For better understanding, the present invention is explained in greater detail in the following on the basis of three figures of the drawing. A hip joint socket shown in simplified form is used as a schematic example of a screw-in element having a curved lateral surface in FIGS. 1 and 2.

FIG. 1 shows an artificial hip joint socket having a thread according to the prior art.

FIG. 2 shows a hip joint socket according to the present invention having a thread tooth profile tilted toward the socket pole and a negative inclination angle of the flute.

FIG. 3 shows a flute having a twist.

FIG. 1 shows the schematic illustration of an artificial hip joint socket 1 according to the prior art in a slightly enlarged scale. The example shown has a spherical contour of the curved shell mantle. Four peripheral tooth ribs 3, 4, 5, and 6 are shown, which are interrupted by a single flute 8. The other flutes are left out for reasons of simplicity. The center axis of the hip joint socket is indicated by a dot-dash line 2 and the middle of the flute is indicated by a dot-dash line 7. The negative inclination angle α is formed between the two. The angular dimension of the inclination angle corresponds to the pitch angle of the thread, so that the cutting edges formed on the thread teeth by the flute stand transversely to the extension of the thread ribs in relation to the feed direction during screwing, and thus stand neutrally.

An artificial hip joint socket 9 according to the present invention of identical size and shape is illustrated in FIG. 2. As above, only a single flute 16 is shown for reasons of simplicity. The illustration of a twist has also been dispensed with because of the complexity of drawing it. The thread comprising four revolutions 11, 12, 13, and 14 has an asymmetrical tooth profile, which is inclined toward the socket pole. This tilt direction causes—as explained above—equalization of the forces to be transmitted between implant and bony bearing. The angle of the flute is opposite to that of the thread pitch. The flute encloses an angle α of 45° with its dot-dash center line 15 with the axis 10 of the hip joint socket. The cutting edges formed on the thread ribs are on the rear of the thread ribs on the thread tooth flanks directed toward the socket equator and each have a very positive rake angle because of the strongly diagonally running flutes. Due to the more favorable placement of the cutting edges than in the prior art, this is fully expressed in connection with the positive rake angle and thus causes a significant reduction of the screw-in torque and simultaneously an increase of the stripping reserve.

FIG. 3 also shows an artificial hip joint socket 17 according to the invention including a threading made up of four revolutions 19, 20, 21 and 22, and a twisted flute 24 enclosing a twist angle β with its dot-dash center line 23 with the socket axis 18.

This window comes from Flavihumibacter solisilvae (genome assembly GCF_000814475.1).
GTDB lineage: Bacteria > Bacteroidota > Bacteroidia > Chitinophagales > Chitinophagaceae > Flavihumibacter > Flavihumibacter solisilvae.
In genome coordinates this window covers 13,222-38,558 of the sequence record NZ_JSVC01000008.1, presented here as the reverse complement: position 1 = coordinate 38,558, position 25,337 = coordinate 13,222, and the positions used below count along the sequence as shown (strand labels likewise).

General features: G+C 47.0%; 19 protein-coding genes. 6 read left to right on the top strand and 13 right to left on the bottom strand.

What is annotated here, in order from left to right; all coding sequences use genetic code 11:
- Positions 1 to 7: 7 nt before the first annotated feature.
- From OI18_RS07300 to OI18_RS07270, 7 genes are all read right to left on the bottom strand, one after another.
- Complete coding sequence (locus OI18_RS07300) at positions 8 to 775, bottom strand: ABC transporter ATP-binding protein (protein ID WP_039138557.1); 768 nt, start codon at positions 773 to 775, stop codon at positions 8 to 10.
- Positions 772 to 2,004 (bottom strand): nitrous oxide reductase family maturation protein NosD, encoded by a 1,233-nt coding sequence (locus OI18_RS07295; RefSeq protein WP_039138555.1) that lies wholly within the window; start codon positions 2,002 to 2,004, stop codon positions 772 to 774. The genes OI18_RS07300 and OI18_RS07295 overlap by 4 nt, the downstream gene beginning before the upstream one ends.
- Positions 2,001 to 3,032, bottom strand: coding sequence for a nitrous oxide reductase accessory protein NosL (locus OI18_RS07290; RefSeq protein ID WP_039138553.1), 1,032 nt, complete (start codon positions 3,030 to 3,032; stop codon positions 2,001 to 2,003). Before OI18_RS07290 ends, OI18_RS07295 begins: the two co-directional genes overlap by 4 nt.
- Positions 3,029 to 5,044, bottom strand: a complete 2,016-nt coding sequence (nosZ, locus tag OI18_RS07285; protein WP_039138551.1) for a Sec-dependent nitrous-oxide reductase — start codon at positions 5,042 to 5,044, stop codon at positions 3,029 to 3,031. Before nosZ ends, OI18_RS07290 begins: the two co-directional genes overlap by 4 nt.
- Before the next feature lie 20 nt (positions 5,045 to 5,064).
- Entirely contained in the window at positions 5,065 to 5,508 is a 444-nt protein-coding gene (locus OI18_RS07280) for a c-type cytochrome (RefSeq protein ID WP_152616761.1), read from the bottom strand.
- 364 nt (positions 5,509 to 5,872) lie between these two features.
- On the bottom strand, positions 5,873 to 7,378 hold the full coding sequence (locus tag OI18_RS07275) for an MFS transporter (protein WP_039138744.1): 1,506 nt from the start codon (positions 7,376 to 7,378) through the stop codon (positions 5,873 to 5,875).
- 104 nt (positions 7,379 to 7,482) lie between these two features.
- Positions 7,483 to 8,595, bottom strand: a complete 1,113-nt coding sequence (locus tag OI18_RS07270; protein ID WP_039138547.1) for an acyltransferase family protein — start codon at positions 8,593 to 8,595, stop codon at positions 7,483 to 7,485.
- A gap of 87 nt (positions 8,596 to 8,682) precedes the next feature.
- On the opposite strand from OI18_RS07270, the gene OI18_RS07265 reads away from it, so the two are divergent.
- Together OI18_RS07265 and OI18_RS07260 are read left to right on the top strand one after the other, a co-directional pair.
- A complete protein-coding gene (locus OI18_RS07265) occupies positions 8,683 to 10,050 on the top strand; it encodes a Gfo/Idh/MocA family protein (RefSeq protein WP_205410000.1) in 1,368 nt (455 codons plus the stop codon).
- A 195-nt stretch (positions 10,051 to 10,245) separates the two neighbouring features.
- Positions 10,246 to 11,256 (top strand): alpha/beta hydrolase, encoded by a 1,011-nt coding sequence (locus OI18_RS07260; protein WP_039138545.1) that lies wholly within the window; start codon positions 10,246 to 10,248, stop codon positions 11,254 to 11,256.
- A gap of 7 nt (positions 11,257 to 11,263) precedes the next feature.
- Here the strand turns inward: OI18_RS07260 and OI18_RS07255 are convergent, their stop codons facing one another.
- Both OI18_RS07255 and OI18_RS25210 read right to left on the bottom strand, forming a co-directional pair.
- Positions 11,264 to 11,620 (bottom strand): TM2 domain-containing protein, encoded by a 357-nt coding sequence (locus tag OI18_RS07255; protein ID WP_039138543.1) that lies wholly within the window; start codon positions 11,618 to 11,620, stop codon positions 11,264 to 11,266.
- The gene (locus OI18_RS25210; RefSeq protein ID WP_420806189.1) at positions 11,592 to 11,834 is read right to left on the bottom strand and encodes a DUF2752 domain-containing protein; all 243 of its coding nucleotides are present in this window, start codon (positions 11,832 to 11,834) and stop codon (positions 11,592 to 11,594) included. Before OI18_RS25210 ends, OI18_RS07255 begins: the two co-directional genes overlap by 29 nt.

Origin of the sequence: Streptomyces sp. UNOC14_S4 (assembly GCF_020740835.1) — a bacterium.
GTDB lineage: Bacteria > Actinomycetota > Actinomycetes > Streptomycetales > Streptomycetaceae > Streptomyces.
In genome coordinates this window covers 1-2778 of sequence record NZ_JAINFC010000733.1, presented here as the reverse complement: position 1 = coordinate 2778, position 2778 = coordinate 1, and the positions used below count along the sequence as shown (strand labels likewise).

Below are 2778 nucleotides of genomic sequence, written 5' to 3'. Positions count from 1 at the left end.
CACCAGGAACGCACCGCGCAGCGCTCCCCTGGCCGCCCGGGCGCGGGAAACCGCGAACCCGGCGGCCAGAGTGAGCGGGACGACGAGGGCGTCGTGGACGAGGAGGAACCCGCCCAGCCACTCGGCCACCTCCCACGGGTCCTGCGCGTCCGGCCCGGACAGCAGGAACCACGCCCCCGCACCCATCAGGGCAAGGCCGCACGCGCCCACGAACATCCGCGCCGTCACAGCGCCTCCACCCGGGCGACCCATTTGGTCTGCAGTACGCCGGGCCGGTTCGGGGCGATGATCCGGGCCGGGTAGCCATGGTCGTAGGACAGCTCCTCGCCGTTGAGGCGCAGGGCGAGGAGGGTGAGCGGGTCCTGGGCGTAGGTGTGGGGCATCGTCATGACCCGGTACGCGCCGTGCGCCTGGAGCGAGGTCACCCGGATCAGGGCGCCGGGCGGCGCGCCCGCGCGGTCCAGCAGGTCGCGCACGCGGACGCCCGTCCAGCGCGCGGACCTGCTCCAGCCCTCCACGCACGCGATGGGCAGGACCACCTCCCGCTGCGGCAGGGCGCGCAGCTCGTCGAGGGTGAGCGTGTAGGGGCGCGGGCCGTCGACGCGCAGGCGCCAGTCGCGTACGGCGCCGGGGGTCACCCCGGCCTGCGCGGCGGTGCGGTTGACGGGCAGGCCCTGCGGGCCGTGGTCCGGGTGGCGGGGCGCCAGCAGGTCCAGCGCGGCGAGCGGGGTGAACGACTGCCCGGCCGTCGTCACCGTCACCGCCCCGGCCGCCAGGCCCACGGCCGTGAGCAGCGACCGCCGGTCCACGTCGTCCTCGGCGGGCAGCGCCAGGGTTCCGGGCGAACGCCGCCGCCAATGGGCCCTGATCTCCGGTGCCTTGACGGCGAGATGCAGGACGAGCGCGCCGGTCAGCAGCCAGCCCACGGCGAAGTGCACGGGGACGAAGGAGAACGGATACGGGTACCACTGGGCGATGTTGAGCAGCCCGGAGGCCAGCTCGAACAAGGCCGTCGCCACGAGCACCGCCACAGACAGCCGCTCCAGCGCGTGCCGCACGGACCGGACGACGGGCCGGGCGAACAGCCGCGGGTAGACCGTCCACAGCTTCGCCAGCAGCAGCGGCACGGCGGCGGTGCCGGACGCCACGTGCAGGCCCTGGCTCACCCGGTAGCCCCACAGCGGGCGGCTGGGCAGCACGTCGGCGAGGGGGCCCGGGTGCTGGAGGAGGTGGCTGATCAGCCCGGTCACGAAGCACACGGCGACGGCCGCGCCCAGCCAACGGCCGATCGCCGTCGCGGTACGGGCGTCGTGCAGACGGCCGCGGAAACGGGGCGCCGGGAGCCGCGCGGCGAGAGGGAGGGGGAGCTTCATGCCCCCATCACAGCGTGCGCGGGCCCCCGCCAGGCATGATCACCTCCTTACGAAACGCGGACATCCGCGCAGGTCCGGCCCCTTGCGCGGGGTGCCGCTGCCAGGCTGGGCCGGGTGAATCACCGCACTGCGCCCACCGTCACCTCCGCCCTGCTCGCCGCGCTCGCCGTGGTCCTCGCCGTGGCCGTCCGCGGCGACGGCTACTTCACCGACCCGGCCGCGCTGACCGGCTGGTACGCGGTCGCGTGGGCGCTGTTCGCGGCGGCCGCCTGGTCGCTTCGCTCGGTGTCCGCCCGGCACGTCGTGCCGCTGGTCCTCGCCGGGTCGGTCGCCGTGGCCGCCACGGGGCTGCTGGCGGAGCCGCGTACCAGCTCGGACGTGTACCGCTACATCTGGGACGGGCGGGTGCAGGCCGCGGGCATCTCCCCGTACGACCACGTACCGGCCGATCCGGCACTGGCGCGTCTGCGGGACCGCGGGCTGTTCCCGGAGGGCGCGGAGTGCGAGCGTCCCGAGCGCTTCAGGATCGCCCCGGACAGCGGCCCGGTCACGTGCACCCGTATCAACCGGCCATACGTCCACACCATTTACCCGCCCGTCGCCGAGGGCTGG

Therefore, a screw-in element having a self-cutting thread having a curved and/or buckled lateral surface lying in the threaded area and a thread tooth profile tilted in the screwing direction is provided by the present invention, which, because of the inclination or twist direction of the flute opposing the twist direction of the thread, has significantly improved screw-in and stripping behavior and from which a reduction of the loosening rate may be expected. The screw-in element according to the present invention is producible without technical problems and without increased time consumption.

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Reference
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Referenced by
Citing PatentFiling datePublication dateApplicantTitle
US8632604 *Oct 20, 2010Jan 21, 2014Depuy International LimitedMedical implant device
US8764847 *Sep 16, 2009Jul 1, 2014C. R. Bard, Inc.Stent
US8894717 *Apr 9, 2010Nov 25, 2014Depuy International LimitedSurgical prostheses
US8979939Jan 24, 2014Mar 17, 2015Depuy International LimitedSurgical prostheses
US20110230950 *Sep 16, 2009Sep 22, 2011Tracey KnappStent
US20110257753 *Apr 13, 2011Oct 20, 2011Synvasive Technology, Inc.Implant having a convex surface surrounding a concave articular surface
US20120116527 *Apr 9, 2010May 10, 2012DePul International LimitedSurgical prostheses
US20140012391 *Mar 21, 2012Jan 9, 2014Jossi Holding AgJoint Socket Implant
Classifications
U.S. Classification623/22.31, 623/22.32, 623/22.21
International ClassificationA61F2/32
Cooperative ClassificationA61F2/34, A61F2002/30322, A61F2002/3085, A61F2002/30535, A61F2002/3082, A61F2250/0058, A61F2250/0026, A61F2002/30848, A61F2002/30876, A61F2002/30858, A61F2002/30825, B23G1/00
European ClassificationB23G1/00, A61F2/34